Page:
Think Bavaria’s capital is all lederhosen, beer and oompah music? Think again.
Munich is a hotbed of history and culture, not to mention food and architecture. And of course, it’s the centre of the world-famous annual beer festival (and let’s face it, probably the world’s largest mass hangover).
To get the full Bavarian experience from frolicking in lederhosen at Theresienwiese beer tents to getting to grips with street snacks, check our top 10 recommendations of things to see and do during a whirlwind city break in Munich.
An experience that appears on many a traveller’s bucket list and perhaps the main reason why Munich is known around the world. Over the course of three weeks in September and early October, six million people descend on the Theresienwiese fairgrounds and beer tents for Oktoberfest to consume seven million litres of beer. Traditionally, the Bavarian prime minister is served the first untapped beer and then it’s every man for himself. For the authentic experience, dust off your tracht – traditional lederhosen or dirndl.
2. Home from home in Schwabing
Munich’s bohemian quarter du jour, Schwabing brims with quirky boutiques, bars and cafés, its art nouveau facades symbolic of it being a haunt of intellectuals, artists and writers down the years. For sustenance, Den Weinbauer on Fendstraße does hearty Bavarian classics.
3. Once upon a time at Neuschwanstein…
Perhaps the world’s most breathtaking folly, Schloß Neuschwanstein is the stuff of fairytales. Quite literally, given its role as inspiration for Walt Disney when he came to create his Sleeping Beauty’s castle. Constructed on a rugged outcrop in the foothills of the Alps, King Ludwig II of Bavaria built this beautiful castle in homage to the great German composer, Richard Wagner. Just under two hours drive from the city, it’s definitely worthy of a day trip.
With origins stretching back to 1589, the Hofbräuhaus is one of the city’s oldest beer halls. With its vaulted painted ceilings, cavernous rooms of solid wood benches and dirndl-wearing women flitting about with fistfuls of _mas _beer glasses, the Hofbräuhaus is an essential Munich experience. Having a beer here lets you join the ranks of notable visitors such as Mozart, JFK, Louis Armstrong and Mikhail Gorbachev. The Hofbräuhaus also owns the Hofbräukeller, one of the largest tents at Oktoberfest.
5. Würst for wear
Weisswürst, a sausage made from pork and veal, is a traditional breakfast snack in Bavaria. In the days before fridges, the meat would spoil quickly so it had to be eaten early in the day. According to local legend, the sausage should never hear the clock chime noon and to this day, most Bavarians eat it just so with a bretzen, sweet mustard and a local wheat beer. It may just be the cure for that stinking post-Oktoberfest hangover you’re battling.
6. Climb the Alter Peter steeple
The Church of St Peter, or Alter Peter, is said to be at the very spot where Munich was first founded 13 centuries ago and has since become the symbol of the city. As well as admiring its ceiling fresco, gothic paintings and Baroque fixtures, you can climb to the top of the 91 metre steeple for beautiful views over the copper green and terracotta-tiled roofs of Munich.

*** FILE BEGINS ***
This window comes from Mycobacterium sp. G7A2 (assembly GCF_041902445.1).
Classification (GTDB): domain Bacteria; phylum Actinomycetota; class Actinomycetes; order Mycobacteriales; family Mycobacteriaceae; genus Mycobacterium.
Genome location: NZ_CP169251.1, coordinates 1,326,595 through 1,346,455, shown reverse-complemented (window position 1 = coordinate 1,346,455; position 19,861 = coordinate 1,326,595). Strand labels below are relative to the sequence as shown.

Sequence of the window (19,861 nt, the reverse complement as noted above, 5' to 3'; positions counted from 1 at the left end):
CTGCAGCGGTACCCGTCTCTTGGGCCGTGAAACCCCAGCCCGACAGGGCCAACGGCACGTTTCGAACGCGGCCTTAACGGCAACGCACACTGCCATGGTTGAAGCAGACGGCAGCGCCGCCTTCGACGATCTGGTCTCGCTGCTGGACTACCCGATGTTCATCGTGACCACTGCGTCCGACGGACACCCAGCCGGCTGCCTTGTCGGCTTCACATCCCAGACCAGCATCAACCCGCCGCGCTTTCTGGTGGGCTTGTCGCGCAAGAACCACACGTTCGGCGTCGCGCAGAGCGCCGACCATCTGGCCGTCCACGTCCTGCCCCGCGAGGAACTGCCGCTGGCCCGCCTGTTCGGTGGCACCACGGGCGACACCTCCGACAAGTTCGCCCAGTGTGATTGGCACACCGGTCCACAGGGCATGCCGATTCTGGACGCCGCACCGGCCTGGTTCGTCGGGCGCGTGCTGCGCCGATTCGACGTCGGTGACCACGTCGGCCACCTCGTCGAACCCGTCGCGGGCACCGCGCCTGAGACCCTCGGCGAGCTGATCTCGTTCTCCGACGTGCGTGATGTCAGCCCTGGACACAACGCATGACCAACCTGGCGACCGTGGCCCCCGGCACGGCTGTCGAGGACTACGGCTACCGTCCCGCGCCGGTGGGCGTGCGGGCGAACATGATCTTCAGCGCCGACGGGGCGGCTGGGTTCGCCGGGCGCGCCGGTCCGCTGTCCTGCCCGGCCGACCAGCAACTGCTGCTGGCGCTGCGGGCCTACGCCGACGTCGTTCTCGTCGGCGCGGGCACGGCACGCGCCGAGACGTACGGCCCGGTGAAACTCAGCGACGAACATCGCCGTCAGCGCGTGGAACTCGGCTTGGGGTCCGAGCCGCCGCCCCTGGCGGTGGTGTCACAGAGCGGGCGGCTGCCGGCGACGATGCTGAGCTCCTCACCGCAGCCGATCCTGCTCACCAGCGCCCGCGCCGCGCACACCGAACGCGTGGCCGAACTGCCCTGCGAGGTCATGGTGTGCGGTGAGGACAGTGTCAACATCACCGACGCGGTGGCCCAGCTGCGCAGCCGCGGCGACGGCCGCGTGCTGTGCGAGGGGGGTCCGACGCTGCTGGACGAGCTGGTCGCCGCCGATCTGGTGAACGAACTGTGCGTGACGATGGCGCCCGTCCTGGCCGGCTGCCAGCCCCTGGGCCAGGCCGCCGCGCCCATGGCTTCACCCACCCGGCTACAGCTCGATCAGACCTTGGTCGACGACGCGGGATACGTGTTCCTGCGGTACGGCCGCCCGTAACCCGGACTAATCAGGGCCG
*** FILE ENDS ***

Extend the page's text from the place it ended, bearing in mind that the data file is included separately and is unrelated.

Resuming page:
7. Lunch on the go in Viktualienmarkt
There are many fine Wirsthauser (pub-restaurants) in the centre of Munich where you can enjoy a local wheat beer and a good schnitzel but, if you’d rather have food on the go, head to the daily farmers’ market at Viktualienmarkt, just around the corner from the Marienplatz (Munich’s main square) with 140 stalls. For lunch, take your pick from the hot street food on offer – sausages, pork loin with potatoes, soup and dumplings – and munch while you meander.
8. Going for gold at the Olympiapark
Built for the 1972 Olympic Games, the extensive Olympiapark, on the northern fringes of Munich city centre, was the site of the infamous terrorist attack that killed 11 Israeli Olympians. The futuristic design of the venues wouldn’t be out of place at a contemporary Games. Climb the Olympic Tower for views of the Alps from the 190 metre-high viewing platform.
9. Warhol at Museum Brandhorst
Opened in 2009, the Museum Brandhorst houses one of the largest modern art collections in Germany. Bequeathed to the state by entrepreneur art-lovers Udo Fritz-Hermann and Anette Brandhorst, the collection has over 700 works, including 100 by Andy Warhol and 60 by Cy Twombly (making it the biggest Twombly collection outside of New York’s Museum of Modern Art). You’ll also find 112 illlustrated books by Picasso in this Aladdin’s cave of art wonders, as well as works by Joan Miro and Damien Hirst.
10. Schloss Nymphenburg und Park
Bavaria’s answer to the Palace of Versailles, the sprawling Schloss Nymphenburg was built around the same time in the late 17th century. The construction took place in what was at the time open countryside before urban Munich swallowed it whole. It’s easily accessible using the efficient S-bahn, U-bahn or tram network. Visit not one but four palaces, explore the gargantuan landscaped gardens, and even take a gondola ride on the central canal.
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So, has Munich tempted you?